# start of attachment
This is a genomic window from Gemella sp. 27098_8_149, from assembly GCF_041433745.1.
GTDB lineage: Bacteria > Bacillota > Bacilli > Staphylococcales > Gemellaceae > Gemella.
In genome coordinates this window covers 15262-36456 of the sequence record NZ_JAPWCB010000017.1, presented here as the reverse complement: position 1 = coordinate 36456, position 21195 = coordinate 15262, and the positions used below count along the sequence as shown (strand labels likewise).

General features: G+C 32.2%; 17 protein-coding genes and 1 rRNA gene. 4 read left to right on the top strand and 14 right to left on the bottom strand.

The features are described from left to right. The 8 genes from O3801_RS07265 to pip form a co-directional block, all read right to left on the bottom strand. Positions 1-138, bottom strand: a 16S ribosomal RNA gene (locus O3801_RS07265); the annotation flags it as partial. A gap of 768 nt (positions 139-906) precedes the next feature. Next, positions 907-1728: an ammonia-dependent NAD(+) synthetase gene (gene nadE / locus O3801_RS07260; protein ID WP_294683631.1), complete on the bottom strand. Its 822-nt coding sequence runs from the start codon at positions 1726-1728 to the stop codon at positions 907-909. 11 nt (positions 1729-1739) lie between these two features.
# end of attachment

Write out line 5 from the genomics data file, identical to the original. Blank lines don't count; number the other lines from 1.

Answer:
The features are described from left to right. The 8 genes from O3801_RS07265 to pip form a co-directional block, all read right to left on the bottom strand. Positions 1-138, bottom strand: a 16S ribosomal RNA gene (locus O3801_RS07265); the annotation flags it as partial. A gap of 768 nt (positions 139-906) precedes the next feature. Next, positions 907-1728: an ammonia-dependent NAD(+) synthetase gene (gene nadE / locus O3801_RS07260; protein ID WP_294683631.1), complete on the bottom strand. Its 822-nt coding sequence runs from the start codon at positions 1726-1728 to the stop codon at positions 907-909. 11 nt (positions 1729-1739) lie between these two features.